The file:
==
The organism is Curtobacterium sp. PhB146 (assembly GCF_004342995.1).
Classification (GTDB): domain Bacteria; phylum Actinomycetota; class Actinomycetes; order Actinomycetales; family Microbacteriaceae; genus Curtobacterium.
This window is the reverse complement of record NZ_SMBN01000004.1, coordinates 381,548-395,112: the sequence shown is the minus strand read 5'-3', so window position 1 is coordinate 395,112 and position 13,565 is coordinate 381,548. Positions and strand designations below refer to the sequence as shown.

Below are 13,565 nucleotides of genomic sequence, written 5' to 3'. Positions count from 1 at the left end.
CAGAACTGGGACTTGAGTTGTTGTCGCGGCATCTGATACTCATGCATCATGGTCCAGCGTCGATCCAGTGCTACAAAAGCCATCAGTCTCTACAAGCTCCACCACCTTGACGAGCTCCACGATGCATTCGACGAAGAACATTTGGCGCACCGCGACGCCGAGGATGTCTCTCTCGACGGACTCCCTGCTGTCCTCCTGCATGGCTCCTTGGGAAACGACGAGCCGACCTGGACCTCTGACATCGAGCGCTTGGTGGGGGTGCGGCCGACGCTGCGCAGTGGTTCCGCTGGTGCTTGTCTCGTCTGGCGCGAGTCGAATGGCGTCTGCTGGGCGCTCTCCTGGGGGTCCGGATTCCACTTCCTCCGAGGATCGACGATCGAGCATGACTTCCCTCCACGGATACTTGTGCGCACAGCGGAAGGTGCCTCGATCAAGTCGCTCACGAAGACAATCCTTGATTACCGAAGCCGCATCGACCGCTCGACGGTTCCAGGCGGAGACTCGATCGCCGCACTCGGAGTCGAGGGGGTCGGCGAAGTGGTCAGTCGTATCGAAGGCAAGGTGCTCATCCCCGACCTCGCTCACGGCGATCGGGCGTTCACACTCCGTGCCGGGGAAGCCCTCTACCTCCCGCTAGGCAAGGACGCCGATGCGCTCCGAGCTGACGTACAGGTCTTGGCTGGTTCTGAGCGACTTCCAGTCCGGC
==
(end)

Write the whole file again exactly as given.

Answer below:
The organism is Curtobacterium sp. PhB146 (assembly GCF_004342995.1).
Classification (GTDB): domain Bacteria; phylum Actinomycetota; class Actinomycetes; order Actinomycetales; family Microbacteriaceae; genus Curtobacterium.
This window is the reverse complement of record NZ_SMBN01000004.1, coordinates 381,548-395,112: the sequence shown is the minus strand read 5'-3', so window position 1 is coordinate 395,112 and position 13,565 is coordinate 381,548. Positions and strand designations below refer to the sequence as shown.

Below are 13,565 nucleotides of genomic sequence, written 5' to 3'. Positions count from 1 at the left end.
CAGAACTGGGACTTGAGTTGTTGTCGCGGCATCTGATACTCATGCATCATGGTCCAGCGTCGATCCAGTGCTACAAAAGCCATCAGTCTCTACAAGCTCCACCACCTTGACGAGCTCCACGATGCATTCGACGAAGAACATTTGGCGCACCGCGACGCCGAGGATGTCTCTCTCGACGGACTCCCTGCTGTCCTCCTGCATGGCTCCTTGGGAAACGACGAGCCGACCTGGACCTCTGACATCGAGCGCTTGGTGGGGGTGCGGCCGACGCTGCGCAGTGGTTCCGCTGGTGCTTGTCTCGTCTGGCGCGAGTCGAATGGCGTCTGCTGGGCGCTCTCCTGGGGGTCCGGATTCCACTTCCTCCGAGGATCGACGATCGAGCATGACTTCCCTCCACGGATACTTGTGCGCACAGCGGAAGGTGCCTCGATCAAGTCGCTCACGAAGACAATCCTTGATTACCGAAGCCGCATCGACCGCTCGACGGTTCCAGGCGGAGACTCGATCGCCGCACTCGGAGTCGAGGGGGTCGGCGAAGTGGTCAGTCGTATCGAAGGCAAGGTGCTCATCCCCGACCTCGCTCACGGCGATCGGGCGTTCACACTCCGTGCCGGGGAAGCCCTCTACCTCCCGCTAGGCAAGGACGCCGATGCGCTCCGAGCTGACGTACAGGTCTTGGCTGGTTCTGAGCGACTTCCAGTCCGGC